On April 9, we said goodbye to a hero of the Greatest Generation. Retired Lt. Col. Richard “Dick” Cole, the last surviving member of the Doolittle Raiders, passed away at the age of 103.
In the aftermath of the devastating sneak attack on Pearl Harbor in December 1941, the purpose of the Doolittle Raid four months later was to show that American air power could reach across the Pacific to threaten the home islands of Japan. The daring target of mainland Japan was symbolic because the Japanese military leaders had assured the nation that the Home Islands were too distant to be vulnerable to attack. While the amount of damage caused by the raid was minimal, it was the first U.S. attack on mainland Japan and succeeded in boosting American morale, changing the course of the war.
Led by Lt. Col. James “Jimmy” Doolittle 77 years ago almost to the day on April 18, 1942, the 80 Doolittle Raiders flew 16 B-25 Mitchell bombers, taking off from an aircraft carrier in the Pacific more than 600 miles away from their targets. Dick Cole was mission commander Jimmy Doolittle’s co-pilot and would say later, “I had my own confidence, but we all had Jimmy Doolittle.”
The 80 volunteers knew the raid would be dangerous. According to Cole, Doolittle “offered anybody that had volunteered the opportunity to change his mind, without any repercussions. There were no takers.”
One contributing factor to the danger was that B-25s required 2,000 feet of runway, but the Doolittle Raiders took off the from the USS Hornet aircraft carrier with only a few hundred feet of space. Fighter escorts would not be able to accompany the raiders to their targets, leaving them vulnerable to air attack. Another factor was the lack of fuel to reach China. Cole described the dire fuel shortage the raiders faced: “Our only course of action was to climb up to what we thought was a safe altitude and fly until we ran out of fuel and bailed out.” 15 of the 16 bombers crash-landed near the coast of China. Dick Cole parachuted from 9,000 feet, giving himself a black eye as he pulled the ripcord. He was picked up on the ground by Chinese allies.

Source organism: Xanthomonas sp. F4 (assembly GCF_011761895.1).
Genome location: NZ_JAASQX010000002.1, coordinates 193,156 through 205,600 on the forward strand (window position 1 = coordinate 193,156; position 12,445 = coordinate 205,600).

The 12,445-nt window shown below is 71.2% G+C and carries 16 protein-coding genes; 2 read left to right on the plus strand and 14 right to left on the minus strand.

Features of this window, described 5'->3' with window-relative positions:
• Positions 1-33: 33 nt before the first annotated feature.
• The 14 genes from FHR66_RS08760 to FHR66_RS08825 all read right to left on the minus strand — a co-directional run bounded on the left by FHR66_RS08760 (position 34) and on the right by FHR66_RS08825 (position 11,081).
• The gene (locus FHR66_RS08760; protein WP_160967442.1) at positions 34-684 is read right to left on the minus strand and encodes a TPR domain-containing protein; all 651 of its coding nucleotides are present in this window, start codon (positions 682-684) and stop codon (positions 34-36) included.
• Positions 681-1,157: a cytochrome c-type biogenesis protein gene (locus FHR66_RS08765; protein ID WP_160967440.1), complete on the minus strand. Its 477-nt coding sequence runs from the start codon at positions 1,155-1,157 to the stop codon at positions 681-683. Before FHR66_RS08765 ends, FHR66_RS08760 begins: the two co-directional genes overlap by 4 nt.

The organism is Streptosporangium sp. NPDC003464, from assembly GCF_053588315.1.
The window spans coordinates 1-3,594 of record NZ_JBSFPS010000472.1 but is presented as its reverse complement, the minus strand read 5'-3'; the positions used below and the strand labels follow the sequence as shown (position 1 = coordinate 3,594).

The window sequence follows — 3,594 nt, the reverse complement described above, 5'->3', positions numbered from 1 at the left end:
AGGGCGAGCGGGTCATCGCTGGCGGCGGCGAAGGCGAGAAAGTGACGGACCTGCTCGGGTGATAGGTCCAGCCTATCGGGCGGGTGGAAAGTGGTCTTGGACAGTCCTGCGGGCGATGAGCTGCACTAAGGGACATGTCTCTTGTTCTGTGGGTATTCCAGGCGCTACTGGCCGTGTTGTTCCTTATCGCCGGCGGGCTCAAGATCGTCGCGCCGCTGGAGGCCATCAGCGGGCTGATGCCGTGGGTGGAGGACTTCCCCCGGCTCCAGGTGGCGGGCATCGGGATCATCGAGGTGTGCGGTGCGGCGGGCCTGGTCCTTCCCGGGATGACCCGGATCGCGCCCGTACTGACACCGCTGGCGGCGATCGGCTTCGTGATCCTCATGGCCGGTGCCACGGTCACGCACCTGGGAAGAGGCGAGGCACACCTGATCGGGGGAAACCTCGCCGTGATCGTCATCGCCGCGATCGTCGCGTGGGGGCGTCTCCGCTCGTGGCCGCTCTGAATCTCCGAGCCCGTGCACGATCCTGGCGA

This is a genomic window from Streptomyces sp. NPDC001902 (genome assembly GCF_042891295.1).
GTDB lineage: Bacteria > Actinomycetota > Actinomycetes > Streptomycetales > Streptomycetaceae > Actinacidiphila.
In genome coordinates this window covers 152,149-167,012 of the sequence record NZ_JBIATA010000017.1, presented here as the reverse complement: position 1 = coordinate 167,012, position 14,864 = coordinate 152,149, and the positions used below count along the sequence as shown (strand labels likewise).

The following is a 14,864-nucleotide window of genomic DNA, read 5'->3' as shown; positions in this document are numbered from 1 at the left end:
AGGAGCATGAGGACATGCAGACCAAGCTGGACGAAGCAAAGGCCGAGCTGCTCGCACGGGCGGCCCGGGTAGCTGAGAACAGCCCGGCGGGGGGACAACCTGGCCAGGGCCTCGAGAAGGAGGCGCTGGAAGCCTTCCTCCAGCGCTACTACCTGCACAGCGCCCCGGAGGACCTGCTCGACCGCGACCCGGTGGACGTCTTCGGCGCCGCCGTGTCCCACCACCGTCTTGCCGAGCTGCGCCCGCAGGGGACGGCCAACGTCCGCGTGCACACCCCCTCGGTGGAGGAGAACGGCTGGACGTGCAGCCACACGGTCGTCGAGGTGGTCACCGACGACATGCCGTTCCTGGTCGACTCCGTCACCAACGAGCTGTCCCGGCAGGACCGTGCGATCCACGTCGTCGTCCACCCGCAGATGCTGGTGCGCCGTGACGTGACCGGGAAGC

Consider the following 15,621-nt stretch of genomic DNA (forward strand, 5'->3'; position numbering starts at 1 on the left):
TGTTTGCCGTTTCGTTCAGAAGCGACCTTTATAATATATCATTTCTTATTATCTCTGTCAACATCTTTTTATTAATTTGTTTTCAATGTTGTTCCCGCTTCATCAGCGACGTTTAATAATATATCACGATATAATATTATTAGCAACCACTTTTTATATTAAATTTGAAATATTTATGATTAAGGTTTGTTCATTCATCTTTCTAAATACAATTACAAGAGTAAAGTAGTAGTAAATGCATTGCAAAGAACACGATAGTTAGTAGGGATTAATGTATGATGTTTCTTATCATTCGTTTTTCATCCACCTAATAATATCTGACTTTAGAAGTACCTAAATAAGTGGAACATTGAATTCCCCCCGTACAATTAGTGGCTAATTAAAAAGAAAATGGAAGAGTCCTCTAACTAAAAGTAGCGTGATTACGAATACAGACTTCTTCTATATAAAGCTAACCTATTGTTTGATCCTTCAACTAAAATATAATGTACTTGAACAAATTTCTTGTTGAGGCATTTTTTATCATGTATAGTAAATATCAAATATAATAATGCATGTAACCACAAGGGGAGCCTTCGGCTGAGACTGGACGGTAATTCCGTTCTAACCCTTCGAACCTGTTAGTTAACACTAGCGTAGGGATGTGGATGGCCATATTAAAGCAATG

Of the 80 raiders, three were killed in action during the raid. Eight were captured, of whom four died in captivity.
After the war, the surviving Doolitte Raiders began an annual tradition of coming together, each raising one of 80 goblets bearing their names to toast one another. After a survivor passed away, his goblet would be turned upside down.
With the passing of Dick Cole, all of the silver Doolittle Raiders goblets have been raised for the last time. While they may be gone, the bravery of their actions and sacrifice, as well as the sacrifice of the dwindling Greatest Generation, will live forever in our national memory.
This column was submitted by Fourth Congressional District Rep. Dan Newhouse, R-Yakima.